Majority of Americans oppose fracking – poll
Asked whether they favored or opposed hydraulic fracturing, or fracking, as a means of increasing the production of natural gas or oil in the US, 36 percent of respondents said they were in favor, while 51 percent said they were opposed and 13 percent had no opinion, according to the new Gallup poll released on Wednesday.
That is an 11 point increase in opposition since last year. Answering the same question in 2015, 40 percent of Americans were in favor and 40 percent were opposed, while 19 percent had no opinion. The poll was conducted between March 2 and March 6.
Noting the six point decrease in Americans who had no opinion of the technology, Gallup noted that that could partially account for the rise in opposition to fracking, as a result of the term becoming “more commonplace in the culture, or as the media has more extensively covered the arguments for and against fracking.”
Increased opposition could also come from the low oil prices, greater energy independence, and a turn towards alternative, sustainable energy sources, Gallup noted.
“Americans’ turn against fracking comes as the percentage predicting there will be a critical energy shortage in the next five years has fallen to a new low because of lower gas prices. With oil and gas relatively cheap, many Americans may not see the need to fracture the earth through fracking,” said the polling agency.
The poll also found that Republicans are not as supportive of fracking in 2016, with only 55 percent in favor compared to 66 percent last year. There was not as much change among the Democrats, with 25 percent in favor this year compared to 26 percent in 2015.
Fracking has become a contentious topic in American life. The method has provided great opportunities for the nation’s crude oil producers, with half of US oil production currently acquired through fracking compared to just 2 percent in 2000. US reliance on domestic supply, however, has caused a global tug of war with Saudi Arabia, which has been driving down the price of oil to try and make fracking too expensive in the US. A number of US companies have folded as the oil prices bottomed out.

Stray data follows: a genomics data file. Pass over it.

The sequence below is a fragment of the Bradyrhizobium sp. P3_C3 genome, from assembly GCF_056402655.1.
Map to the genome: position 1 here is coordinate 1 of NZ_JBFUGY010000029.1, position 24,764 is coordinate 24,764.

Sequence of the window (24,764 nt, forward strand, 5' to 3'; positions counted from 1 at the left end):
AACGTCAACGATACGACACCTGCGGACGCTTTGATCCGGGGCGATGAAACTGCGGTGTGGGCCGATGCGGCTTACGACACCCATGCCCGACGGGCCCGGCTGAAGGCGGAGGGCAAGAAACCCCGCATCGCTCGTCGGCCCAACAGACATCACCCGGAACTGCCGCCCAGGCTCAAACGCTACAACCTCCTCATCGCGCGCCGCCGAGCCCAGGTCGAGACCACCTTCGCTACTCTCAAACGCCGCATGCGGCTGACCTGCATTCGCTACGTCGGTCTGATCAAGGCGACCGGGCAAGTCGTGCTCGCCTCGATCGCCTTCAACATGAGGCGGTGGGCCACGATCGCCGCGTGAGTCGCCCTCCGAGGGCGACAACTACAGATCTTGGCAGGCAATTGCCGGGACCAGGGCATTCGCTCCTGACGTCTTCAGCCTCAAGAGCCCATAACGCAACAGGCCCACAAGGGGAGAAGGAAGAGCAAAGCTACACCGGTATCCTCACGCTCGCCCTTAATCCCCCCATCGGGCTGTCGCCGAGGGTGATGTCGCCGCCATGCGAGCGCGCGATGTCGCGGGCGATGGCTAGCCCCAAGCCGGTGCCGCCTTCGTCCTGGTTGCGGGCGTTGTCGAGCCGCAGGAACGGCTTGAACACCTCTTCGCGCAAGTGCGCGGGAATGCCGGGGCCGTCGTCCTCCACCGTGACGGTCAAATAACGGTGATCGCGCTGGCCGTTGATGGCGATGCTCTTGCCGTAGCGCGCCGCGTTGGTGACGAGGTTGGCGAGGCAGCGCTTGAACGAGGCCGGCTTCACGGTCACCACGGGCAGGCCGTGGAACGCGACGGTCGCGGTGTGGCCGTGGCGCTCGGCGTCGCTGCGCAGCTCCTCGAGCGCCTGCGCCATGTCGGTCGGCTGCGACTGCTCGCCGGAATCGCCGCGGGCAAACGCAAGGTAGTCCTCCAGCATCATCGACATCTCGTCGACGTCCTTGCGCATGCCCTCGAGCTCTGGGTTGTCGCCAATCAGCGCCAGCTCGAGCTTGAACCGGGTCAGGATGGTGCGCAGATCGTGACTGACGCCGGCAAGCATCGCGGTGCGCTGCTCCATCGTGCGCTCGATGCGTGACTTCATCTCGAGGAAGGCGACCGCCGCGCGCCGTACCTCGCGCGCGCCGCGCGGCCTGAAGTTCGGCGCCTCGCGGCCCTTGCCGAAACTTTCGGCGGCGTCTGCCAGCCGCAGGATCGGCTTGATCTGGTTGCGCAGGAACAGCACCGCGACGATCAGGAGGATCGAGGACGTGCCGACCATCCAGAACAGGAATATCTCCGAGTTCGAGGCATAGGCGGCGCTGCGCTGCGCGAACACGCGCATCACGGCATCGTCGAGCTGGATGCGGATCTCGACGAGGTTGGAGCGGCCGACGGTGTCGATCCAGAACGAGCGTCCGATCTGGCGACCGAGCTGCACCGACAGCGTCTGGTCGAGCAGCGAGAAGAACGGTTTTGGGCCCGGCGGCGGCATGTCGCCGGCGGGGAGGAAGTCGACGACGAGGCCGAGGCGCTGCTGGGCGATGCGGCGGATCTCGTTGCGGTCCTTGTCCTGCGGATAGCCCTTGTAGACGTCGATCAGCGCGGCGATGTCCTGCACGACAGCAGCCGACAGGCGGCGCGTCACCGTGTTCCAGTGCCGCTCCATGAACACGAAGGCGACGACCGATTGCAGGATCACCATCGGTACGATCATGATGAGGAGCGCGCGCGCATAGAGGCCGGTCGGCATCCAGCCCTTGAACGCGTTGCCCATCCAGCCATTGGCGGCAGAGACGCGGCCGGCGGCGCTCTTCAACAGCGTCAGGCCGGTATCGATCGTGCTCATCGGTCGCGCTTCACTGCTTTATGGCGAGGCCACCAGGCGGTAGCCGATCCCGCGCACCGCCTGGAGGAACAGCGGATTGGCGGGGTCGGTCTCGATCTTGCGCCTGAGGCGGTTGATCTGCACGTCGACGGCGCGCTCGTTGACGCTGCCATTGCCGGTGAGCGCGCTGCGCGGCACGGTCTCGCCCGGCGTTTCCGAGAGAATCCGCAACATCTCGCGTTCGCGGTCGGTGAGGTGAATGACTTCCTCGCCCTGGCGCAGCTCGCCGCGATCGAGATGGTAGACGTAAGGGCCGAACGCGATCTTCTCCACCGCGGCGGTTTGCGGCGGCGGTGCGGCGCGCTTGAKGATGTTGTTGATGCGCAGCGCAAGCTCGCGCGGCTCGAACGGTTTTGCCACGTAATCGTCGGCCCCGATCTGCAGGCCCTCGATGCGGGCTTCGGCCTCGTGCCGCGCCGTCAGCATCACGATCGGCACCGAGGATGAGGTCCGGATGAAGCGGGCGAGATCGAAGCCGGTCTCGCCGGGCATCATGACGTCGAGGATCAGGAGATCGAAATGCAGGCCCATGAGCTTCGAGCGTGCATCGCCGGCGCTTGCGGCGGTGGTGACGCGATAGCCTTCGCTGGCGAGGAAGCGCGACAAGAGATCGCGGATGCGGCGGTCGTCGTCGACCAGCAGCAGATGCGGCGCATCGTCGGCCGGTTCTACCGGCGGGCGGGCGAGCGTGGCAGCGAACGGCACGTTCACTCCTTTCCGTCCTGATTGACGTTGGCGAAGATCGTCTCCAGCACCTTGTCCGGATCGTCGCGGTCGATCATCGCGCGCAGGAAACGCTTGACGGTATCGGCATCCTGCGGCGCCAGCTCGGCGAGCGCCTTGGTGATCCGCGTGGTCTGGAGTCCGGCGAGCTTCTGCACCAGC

Environmentalists blame fracking for earthquakes across sections of the country which are typically tremor-free. Last year there were more than 1,000 earthquakes in central US. This week, the US Geological Survey said 7 million Americans are at risk of experiencing earthquakes caused by fracking in the states of Oklahoma, Kansas, Texas, Colorado, New Mexico and Arkansas. The same survey said the state of Oklahoma had a one in eight chance of experiencing earthquakes surpassing the state of California. There are 4,500 oil and gas wells in Oklahoma, and 3,200 are operational daily.
“Induced quakes have become more frequent because there’s more wastewater from oil and gas operations around the country that has to be disposed of,” Mark Peterson, seismic hazard expert at USGS, told National Public Radio. “Companies pump it down into underground well, and sometimes that water raises pressure on underground faults that then slip and cause small quakes.”
It is not just the threat earthquakes that has people in opposition to the method but also pollution to groundwater. Earlier this month a federal jury ordered Cabot Oil & Gas to pay more than $4.24 million in damages to two families in Dimock, Pennsylvania, who claimed the company's fracking operations contaminated their groundwater with methane.
The verdict comes at the end of a long-running federal case that pitted Dimock homeowners against Cabot, one of the largest gas drillers in Pennsylvania. State regulators blamed faulty gas wells drilled by the company for leaking combustible methane into Dimock's groundwater. The company argued the methane was occurring naturally.
More than 40 families have sued Cabot since they began fracking to extract natural gas from underground shale formations near Dimock in 2008. Most of the families settled with the company in 2012. The plight of families in Dimock was featured in Gasland, the Emmy-winning 2010 documentary by Josh Fox.